Search as long as you like and you will not find a section in the Westminster Confession "Of the Great Commission." Yes, everyone understands the Great Commission needs to be fulfilled, but the confessional standards are quiet on how that is supposed to be achieved. And so it should be quiet on this issue, because you cannot mandate a doctrinal position on how evangelism should take place.

There is one school of thought that endeavors to explain that "pure preaching" of the Word is the necessary mechanism for church growth. At the same time they will insist that "pure preaching" only takes place in a Reformed church, on Sunday between the hours of 10:00 a.m. and 7:00 p.m., and can only be undertaken by a teaching elder of the denomination.

Let's accept that these things are true. Let's agree that "pure preaching" of the Word in church on Sunday is the only mechanism for reaching the lost. And then you ask, "But how are we going to get the lost people in the door to hear this ‘pure preaching'?"

For many, the standard answer is "God will bring them." In other words, they have a mystical explanation of how people will turn up on Sunday to hear the "pure preaching."

The doctrinal purists, however, will very soon point out that the worship service is for the redeemed, not for the lost. People must be converted before they can come into the worship of YHWH and sit under the feet of the teaching elder to hear the "pure preaching" of the Word.

At this point, you might begin to see a conflict. People will be converted by hearing the "pure preaching," but they cannot get to hear that until after they are converted. And once you recognize this conflict, you begin to get an inkling of a real problem.

Many people think they have their doctrine figured out, at a cognitive level. And unfortunately, that's where it ends. R. J. Rushdoony battled his whole life against this mistaken notion. He often pointed to the text in Romans 1:17, "the righteous man shall live by faith," which in turn was St. Paul taking these words directly from the Old Testament (Hab. 2:4). In other words, faith is the way you act. This is why both Paul and James insist that faith without actions is dead faith.

Faith Plus

Now in our keenness to underscore notions of "faith alone," it can soon be forgotten that what Paul and James are telling us is that faith is never alone. Yet there is a lopsided emphasis in many churches at this point. I've been in Presbyterian and Reformed church for over thirty years, and in this "pure doctrinal" environment, I have yet to hear a sermon on usury, for example. Why select usury? Because in the Westminster standards (Larger Catechism), Q. 142, it asks, "What are the sins forbidden in the eighth commandment (thou shalt not steal)?" And the answer includes usury!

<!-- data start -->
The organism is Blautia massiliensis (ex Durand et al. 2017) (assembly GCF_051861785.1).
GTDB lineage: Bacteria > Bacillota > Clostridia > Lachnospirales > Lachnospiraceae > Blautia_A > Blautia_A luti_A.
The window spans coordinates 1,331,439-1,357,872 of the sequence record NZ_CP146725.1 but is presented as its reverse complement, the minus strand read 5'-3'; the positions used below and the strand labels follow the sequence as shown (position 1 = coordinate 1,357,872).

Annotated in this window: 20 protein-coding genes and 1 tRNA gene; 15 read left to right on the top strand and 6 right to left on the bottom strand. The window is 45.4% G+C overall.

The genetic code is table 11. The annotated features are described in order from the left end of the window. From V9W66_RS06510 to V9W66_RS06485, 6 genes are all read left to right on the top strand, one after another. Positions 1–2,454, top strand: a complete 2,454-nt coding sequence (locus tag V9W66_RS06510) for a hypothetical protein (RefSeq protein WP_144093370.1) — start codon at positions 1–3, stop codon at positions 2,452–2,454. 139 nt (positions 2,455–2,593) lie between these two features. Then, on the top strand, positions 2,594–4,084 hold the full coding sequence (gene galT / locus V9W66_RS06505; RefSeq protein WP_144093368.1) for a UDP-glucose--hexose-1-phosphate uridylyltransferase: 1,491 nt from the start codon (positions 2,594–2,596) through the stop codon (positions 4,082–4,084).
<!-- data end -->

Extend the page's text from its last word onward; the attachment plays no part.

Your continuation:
I'm not trying to make an issue here about usury. What I am trying to highlight is that usury is representative of a major problem in conservative and Reformed churches. That major problem is this: a willingness to make Biblical faith more a cognitive activity than a practical one. This amounts to a refusal to take Paul and James seriously when they both insist that faith without works is dead.

But usury is only the tip of the iceberg, one that has been large enough to sink the good ship "Reformed." The iceberg has a name: rationalism. It's the idea that so long as people intellectually hold to an idea, that's all that is needed. Yet Paul and James insist you can intellectually "believe" whatever you like, but, in the words of Paul, "it is not the hearers of the law who are righteous before God, but the doers of the law who will be justified" (Rom 2:13 ESV). To give you some idea of how ingrained is this mistaken notion, you only have to notice how Paul and James are put against one another, as if one teaches "faith alone" while the other teaches a works salvation program. This is the mistake Luther made when he called for the elimination of James from the canon. Well, if you take out James you're going to have to take out Paul's letter to the Romans for the same reason.

Showing faith by your works? That's a novel idea. But there is a need for more action.

And one of those places for action is in church "growth." Now when I use the word "church" here, I am not just thinking of the local congregation or a particular denomination. I am expressing the idea of the church at large, the church as the people of God, the church as the people who are identified not by what they say, but by what they do.